John Walden, for Sound on Sound:
Of course, instead of an iPad, today’s aspiring music technology junkies could buy a computer-based system. Whatever route you take, there is still a bunch of other ‘stuff’ (mics, headphones, speakers, software) you have to acquire alongside the computing platform itself and I’d absolutely agree that the laptop (or desktop) system is likely to be more powerful than the iPad. That said, I love my mobile iPad-based music workstation and, despite its more modest grunt, it’s still a capable device for crunching zeros and ones.
However, price and power aside, lots of today’s aspiring musicians have bought into mobile devices for other reasons. For them, and for their overall IT needs, it is simply their computing platform of choice. The fact that it can do music technology is, for many, a bonus, but one they can happily exploit with relatively low additional costs for software.
The last part is tricky for schools. For many aspiring musicians “the fact that it can do music technology” is simply not enough. They want to “do music technology” the way the pros do, and that’s with “computer-based systems” (probably meaning laptop or desktop computers – technically stomp boxes are computer-based systems).
But yeah – when you sit back and think about it it’s pretty amazing that you can just plug a guitar into your phone and lay down tracks. The world is crazy.
One day after Jack was announced, Audiobus was officially canonized with its inclusion in GarageBand. No coincidence that Jack was to be released on iOS and Android, possibly leveling the playing field. I’d wager this will persuade the team behind Jack to focus less on iOS than Android – a third party (especially a niche like Audiobus) supported in GarageBand is a strong statement of preference by Apple.
It seems that Apple is then going to use Audiobus as the Rewire for iOS. Smart move, and a big leap from where things were a year ago. Once it’s in GarageBand, you can be assured it will be supported for some time (Apple similarly adopted Audiocopy last year along this same logic).
The simple interface exponentially increases the iPad’s value as a music creation tool by letting you do all the recording and sequencing on a single device without complex file imports, as well as enabling apps to talk to each other. For example, you could now record a synth track in Korg’s iMS-20, filter it through the Amplitude amp modeler, and record the results as a track in GarageBand.
Via The Verge
Native Instruments is getting serious about iOS. Apps like this are why Android tablets are still very much behind iOS ones.
Some juicy details:
- Traktor recognizes class-compliant USB audio interfaces, so a separate cue/mains mix is possible in stereo (lots of DJ apps hack this by making you pathetically use a headphone splitter).
- It recognizes transients, and makes them playable sampler-style hits that can be played while the song is going on. Very cool – and something that is much harder to do on a full computer.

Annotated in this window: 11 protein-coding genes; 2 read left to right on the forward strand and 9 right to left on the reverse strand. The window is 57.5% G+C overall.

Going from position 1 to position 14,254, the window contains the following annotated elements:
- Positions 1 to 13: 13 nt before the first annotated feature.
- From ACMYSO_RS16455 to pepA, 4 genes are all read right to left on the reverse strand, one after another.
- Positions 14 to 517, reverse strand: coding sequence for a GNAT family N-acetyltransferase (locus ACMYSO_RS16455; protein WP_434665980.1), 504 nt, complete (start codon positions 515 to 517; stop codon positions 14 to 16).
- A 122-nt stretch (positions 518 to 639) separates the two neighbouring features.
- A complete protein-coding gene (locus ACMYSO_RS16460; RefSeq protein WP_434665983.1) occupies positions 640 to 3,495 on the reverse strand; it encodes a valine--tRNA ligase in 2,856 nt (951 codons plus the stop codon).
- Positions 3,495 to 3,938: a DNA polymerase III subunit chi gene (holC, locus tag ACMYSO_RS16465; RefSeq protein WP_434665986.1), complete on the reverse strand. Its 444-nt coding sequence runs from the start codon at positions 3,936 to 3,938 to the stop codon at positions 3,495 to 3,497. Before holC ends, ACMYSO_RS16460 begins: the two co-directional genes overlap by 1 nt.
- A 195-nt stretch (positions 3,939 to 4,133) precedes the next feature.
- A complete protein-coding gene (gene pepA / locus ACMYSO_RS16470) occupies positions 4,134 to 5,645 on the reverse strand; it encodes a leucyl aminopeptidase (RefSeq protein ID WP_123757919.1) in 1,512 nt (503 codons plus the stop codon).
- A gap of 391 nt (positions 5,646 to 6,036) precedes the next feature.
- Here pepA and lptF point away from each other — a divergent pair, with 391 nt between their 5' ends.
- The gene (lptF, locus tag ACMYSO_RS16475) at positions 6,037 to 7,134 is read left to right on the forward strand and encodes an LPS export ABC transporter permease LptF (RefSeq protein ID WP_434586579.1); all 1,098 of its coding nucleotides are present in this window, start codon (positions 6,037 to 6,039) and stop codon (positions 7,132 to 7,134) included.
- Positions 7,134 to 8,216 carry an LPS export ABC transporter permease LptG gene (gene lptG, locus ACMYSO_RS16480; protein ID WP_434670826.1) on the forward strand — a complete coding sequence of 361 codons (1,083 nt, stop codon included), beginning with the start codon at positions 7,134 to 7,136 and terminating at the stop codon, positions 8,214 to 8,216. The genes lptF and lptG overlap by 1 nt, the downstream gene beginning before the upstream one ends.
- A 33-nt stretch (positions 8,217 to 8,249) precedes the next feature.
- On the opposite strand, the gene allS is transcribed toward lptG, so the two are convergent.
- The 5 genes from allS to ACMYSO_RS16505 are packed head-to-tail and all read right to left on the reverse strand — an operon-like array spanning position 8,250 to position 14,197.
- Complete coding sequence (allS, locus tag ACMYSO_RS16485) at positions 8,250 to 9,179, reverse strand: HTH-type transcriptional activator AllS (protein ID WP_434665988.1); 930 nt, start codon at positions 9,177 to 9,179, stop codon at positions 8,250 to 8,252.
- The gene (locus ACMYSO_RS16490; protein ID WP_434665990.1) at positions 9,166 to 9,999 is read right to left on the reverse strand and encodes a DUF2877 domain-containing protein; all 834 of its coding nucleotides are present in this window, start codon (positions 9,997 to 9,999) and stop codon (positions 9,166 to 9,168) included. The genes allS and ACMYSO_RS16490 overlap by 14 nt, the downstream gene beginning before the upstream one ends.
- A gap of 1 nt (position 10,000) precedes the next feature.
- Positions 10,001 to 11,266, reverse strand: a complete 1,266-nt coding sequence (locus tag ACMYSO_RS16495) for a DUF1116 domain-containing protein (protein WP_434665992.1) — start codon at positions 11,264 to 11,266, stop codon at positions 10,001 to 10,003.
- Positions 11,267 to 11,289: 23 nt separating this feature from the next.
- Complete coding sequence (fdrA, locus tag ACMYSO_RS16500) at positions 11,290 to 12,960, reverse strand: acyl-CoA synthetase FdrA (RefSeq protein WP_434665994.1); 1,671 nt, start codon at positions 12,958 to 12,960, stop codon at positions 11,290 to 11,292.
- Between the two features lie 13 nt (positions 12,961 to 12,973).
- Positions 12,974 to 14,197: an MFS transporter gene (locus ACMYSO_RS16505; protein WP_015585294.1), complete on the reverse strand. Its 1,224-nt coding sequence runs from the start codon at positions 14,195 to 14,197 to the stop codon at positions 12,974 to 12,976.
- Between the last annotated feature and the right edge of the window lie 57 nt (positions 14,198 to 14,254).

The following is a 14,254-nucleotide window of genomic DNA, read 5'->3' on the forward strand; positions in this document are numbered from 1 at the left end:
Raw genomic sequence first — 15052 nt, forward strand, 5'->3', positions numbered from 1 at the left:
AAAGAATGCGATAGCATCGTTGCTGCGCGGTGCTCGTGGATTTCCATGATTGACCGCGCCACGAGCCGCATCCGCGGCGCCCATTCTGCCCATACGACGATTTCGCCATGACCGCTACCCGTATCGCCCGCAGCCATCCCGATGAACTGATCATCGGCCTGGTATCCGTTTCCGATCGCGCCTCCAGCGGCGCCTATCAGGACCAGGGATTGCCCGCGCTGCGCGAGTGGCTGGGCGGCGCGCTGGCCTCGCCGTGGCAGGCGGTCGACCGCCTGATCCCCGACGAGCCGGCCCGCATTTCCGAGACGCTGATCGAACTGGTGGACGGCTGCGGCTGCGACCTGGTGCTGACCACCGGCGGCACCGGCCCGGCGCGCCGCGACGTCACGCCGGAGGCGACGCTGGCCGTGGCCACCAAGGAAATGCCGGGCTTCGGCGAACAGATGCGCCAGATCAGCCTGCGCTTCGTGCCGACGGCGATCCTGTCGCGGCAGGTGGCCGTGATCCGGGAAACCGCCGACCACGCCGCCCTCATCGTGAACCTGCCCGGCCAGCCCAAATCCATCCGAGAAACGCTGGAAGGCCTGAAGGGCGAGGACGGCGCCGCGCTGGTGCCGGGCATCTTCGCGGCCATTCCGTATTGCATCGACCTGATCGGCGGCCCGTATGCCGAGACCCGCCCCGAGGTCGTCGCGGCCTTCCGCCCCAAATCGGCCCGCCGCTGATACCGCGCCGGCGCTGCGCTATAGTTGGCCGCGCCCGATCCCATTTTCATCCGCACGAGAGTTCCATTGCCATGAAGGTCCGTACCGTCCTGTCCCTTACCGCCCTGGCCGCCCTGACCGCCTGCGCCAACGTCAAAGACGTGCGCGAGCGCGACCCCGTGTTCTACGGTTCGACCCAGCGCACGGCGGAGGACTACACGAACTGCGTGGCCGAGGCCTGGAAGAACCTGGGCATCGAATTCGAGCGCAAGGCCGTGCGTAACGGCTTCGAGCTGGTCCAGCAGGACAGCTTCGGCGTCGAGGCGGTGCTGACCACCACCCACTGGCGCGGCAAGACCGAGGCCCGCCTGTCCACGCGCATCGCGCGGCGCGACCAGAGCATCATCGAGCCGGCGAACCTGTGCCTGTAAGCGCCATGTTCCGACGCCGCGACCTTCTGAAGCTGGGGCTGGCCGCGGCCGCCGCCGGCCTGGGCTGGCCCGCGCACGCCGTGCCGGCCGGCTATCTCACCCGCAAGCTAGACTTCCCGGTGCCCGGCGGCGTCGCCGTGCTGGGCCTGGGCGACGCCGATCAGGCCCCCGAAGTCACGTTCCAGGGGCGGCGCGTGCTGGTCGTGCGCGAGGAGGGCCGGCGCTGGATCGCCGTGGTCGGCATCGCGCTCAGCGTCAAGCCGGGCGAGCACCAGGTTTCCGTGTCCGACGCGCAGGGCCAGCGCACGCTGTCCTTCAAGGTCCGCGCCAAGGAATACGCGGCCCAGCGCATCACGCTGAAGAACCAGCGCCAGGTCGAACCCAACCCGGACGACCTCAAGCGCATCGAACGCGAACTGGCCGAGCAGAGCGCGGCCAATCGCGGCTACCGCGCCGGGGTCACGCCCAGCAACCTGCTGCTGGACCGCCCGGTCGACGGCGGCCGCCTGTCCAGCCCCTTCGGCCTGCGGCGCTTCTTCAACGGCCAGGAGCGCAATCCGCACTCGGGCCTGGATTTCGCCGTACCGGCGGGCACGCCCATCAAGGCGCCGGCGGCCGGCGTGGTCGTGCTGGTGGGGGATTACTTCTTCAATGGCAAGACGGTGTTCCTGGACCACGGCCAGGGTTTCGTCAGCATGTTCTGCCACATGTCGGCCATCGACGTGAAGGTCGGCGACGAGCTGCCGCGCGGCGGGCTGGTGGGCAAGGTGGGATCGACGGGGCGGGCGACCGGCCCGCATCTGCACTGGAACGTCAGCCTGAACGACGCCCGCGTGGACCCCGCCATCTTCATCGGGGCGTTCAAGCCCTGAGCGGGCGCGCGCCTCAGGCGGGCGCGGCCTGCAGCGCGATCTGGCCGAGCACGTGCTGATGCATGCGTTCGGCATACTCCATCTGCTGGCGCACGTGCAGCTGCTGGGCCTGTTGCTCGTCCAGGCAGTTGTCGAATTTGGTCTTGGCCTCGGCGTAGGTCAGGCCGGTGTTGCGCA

Traktor DJ also does something DJ apps haven’t done before: it builds a recommendation engine into the app itself. That seems to me to be inevitable in the Spotify and Last.fm age. While it may make some DJs cringe, the software itself now uses tempo, key, and even timbre metadata to work out what music will match well with what you’re playing.
Huh? We’ll see if that one works out in real life.
Anyway, read the full post over at Create Digital Music.
Now we’re getting somewhere. Auria, a 48 track audio-only DAW, has been released on the App Store. This is the first audio recording app I’ve seen that really grabs ahold of the potential on iOS devices.
From the article, some great things are ahead too:
Since Auria supports a special iOS version of VST plug-ins, we’re in talks with several plug-in vendors at the moment. You’re likely to see more great plug-ins becoming available in the near future. MIDI support is also something on our list for a future version, along with virtual instrument plug-ins.
The old guard had better watch their back – these little companies are going to steal the spotlight before too long.
Remember, the big news is the Rack Extensions. It’s the only way forward on future platforms like iOS. Even with cross-app audio APIs, providing curated plugins (rather than manually added ones) seems to be the ideal way to provide add-ons for your audio software in the new sandboxed era of computing.
Who else is ready?
Ableton: Max for Live could conceivably become their version of an “internal” add-on store.
FL Studio: Synthmaker patches could serve this purpose as well.
Logic: Apple can use the architecture from GarageBand lessons to provide add-ons within the app (you could say the “jam packs” are a precedent as well).
Pro Tools: *cricket, cricket*
Skate to where the puck is headed, audio companies. With Microsoft sandboxing Metro, and Apple becoming the GateKeeper, there’s no question that external add-ons are on the way out.